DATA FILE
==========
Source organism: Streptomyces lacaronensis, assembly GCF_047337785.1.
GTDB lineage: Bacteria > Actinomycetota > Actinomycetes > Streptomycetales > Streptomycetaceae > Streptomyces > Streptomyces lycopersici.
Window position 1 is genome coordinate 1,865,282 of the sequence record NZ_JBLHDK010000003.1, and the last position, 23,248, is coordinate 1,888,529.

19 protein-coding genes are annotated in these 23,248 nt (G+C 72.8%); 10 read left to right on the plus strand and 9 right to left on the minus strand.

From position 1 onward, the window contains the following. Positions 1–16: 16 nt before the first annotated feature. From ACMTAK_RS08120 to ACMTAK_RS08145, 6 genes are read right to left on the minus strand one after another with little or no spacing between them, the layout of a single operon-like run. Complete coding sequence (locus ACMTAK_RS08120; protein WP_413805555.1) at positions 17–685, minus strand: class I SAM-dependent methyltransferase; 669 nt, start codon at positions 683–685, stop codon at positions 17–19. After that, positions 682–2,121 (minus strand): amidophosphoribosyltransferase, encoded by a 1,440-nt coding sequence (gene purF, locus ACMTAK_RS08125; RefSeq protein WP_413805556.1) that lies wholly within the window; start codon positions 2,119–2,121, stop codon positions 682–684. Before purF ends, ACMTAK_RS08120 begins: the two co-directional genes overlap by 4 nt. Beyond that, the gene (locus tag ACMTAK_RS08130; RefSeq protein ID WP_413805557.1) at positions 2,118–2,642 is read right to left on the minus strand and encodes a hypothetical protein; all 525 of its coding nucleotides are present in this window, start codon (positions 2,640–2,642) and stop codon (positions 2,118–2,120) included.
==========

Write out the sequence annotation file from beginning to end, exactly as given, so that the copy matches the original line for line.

Source organism: Streptomyces lacaronensis, assembly GCF_047337785.1.
GTDB lineage: Bacteria > Actinomycetota > Actinomycetes > Streptomycetales > Streptomycetaceae > Streptomyces > Streptomyces lycopersici.
Window position 1 is genome coordinate 1,865,282 of the sequence record NZ_JBLHDK010000003.1, and the last position, 23,248, is coordinate 1,888,529.

19 protein-coding genes are annotated in these 23,248 nt (G+C 72.8%); 10 read left to right on the plus strand and 9 right to left on the minus strand.

From position 1 onward, the window contains the following. Positions 1–16: 16 nt before the first annotated feature. From ACMTAK_RS08120 to ACMTAK_RS08145, 6 genes are read right to left on the minus strand one after another with little or no spacing between them, the layout of a single operon-like run. Complete coding sequence (locus ACMTAK_RS08120; protein WP_413805555.1) at positions 17–685, minus strand: class I SAM-dependent methyltransferase; 669 nt, start codon at positions 683–685, stop codon at positions 17–19. After that, positions 682–2,121 (minus strand): amidophosphoribosyltransferase, encoded by a 1,440-nt coding sequence (gene purF, locus ACMTAK_RS08125; RefSeq protein WP_413805556.1) that lies wholly within the window; start codon positions 2,119–2,121, stop codon positions 682–684. Before purF ends, ACMTAK_RS08120 begins: the two co-directional genes overlap by 4 nt. Beyond that, the gene (locus tag ACMTAK_RS08130; RefSeq protein ID WP_413805557.1) at positions 2,118–2,642 is read right to left on the minus strand and encodes a hypothetical protein; all 525 of its coding nucleotides are present in this window, start codon (positions 2,640–2,642) and stop codon (positions 2,118–2,120) included.